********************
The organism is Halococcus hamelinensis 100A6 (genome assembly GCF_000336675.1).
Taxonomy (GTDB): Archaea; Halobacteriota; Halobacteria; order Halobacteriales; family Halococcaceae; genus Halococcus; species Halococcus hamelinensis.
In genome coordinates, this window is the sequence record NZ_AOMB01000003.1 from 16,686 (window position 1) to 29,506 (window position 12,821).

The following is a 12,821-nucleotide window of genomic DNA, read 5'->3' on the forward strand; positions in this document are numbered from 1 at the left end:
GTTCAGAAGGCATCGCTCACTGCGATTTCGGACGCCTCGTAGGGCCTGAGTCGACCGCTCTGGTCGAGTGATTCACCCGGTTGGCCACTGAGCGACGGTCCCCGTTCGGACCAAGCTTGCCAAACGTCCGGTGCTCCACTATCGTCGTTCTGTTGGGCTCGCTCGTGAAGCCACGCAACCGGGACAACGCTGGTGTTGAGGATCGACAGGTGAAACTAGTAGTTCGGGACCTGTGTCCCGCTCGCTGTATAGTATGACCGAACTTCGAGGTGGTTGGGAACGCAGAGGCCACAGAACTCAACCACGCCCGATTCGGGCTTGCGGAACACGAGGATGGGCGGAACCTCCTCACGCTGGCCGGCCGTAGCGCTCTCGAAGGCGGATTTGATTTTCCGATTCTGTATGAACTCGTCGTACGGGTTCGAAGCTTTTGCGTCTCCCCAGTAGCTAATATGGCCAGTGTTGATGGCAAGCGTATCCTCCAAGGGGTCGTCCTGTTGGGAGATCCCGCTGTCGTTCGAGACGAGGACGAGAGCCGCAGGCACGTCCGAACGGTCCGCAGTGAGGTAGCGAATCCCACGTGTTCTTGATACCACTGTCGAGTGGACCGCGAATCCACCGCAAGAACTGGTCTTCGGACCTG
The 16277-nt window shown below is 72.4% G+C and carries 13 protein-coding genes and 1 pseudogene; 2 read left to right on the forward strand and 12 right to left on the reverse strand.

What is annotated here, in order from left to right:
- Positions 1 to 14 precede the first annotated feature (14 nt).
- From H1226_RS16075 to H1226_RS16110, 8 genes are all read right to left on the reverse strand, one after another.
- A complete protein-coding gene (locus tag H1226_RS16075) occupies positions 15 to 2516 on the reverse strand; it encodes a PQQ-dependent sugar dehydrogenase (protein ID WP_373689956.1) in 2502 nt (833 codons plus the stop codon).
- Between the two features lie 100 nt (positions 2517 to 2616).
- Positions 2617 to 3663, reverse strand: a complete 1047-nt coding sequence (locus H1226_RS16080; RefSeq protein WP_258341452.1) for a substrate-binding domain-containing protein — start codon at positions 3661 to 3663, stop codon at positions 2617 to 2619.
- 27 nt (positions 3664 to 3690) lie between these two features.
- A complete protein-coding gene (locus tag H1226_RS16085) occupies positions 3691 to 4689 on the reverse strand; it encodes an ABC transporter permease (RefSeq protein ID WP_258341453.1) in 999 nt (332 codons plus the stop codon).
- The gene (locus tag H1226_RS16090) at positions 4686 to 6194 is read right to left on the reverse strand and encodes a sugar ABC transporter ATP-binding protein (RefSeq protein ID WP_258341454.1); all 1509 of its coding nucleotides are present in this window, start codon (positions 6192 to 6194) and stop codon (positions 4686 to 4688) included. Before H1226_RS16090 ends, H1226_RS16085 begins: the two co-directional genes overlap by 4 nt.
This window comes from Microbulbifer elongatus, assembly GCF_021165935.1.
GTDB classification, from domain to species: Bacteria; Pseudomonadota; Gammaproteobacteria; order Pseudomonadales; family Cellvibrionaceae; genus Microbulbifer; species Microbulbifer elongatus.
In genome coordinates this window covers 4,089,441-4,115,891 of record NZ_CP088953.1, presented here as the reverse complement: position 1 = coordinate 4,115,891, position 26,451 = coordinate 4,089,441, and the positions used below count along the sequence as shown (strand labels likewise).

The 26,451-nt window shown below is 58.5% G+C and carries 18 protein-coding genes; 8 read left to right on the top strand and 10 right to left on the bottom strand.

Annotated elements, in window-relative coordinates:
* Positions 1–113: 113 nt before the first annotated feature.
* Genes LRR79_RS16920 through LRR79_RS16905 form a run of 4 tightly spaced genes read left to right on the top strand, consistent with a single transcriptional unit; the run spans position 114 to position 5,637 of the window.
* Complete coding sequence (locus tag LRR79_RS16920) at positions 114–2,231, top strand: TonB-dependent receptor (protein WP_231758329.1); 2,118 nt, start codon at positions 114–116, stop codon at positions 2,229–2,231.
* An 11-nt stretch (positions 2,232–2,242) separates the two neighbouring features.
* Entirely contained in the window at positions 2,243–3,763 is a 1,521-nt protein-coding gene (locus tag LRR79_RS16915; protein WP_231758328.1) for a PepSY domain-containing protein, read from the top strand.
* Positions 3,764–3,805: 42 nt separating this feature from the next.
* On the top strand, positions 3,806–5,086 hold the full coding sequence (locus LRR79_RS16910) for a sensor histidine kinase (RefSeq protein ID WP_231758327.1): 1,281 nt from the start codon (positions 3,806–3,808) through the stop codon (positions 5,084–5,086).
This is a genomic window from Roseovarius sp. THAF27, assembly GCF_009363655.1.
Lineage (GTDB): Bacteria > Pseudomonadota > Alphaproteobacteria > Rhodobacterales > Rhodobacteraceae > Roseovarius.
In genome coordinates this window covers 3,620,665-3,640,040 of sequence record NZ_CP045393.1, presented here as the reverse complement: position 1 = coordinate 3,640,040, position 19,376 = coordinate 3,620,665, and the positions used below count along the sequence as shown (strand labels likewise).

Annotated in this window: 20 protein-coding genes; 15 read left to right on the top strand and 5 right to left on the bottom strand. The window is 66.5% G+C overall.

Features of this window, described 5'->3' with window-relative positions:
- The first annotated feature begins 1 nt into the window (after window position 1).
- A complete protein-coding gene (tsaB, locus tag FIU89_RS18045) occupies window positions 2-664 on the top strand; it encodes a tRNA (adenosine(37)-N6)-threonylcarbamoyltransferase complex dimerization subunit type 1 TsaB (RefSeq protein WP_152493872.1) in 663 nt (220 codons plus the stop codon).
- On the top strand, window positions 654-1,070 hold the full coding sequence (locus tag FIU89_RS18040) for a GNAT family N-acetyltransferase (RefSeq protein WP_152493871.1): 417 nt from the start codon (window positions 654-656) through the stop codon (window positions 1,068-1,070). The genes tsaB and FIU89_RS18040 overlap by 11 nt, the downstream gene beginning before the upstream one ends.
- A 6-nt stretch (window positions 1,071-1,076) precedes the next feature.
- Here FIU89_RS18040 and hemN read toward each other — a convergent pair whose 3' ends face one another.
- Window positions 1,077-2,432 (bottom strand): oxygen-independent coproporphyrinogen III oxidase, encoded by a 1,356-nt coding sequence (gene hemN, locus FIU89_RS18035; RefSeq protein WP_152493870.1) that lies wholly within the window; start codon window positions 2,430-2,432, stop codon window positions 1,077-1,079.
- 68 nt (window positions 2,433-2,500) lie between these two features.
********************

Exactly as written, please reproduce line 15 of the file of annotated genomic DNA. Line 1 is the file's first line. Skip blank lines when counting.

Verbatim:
- The gene (locus tag H1226_RS16090) at positions 4686 to 6194 is read right to left on the reverse strand and encodes a sugar ABC transporter ATP-binding protein (RefSeq protein ID WP_258341454.1); all 1509 of its coding nucleotides are present in this window, start codon (positions 6192 to 6194) and stop codon (positions 4686 to 4688) included. Before H1226_RS16090 ends, H1226_RS16085 begins: the two co-directional genes overlap by 4 nt.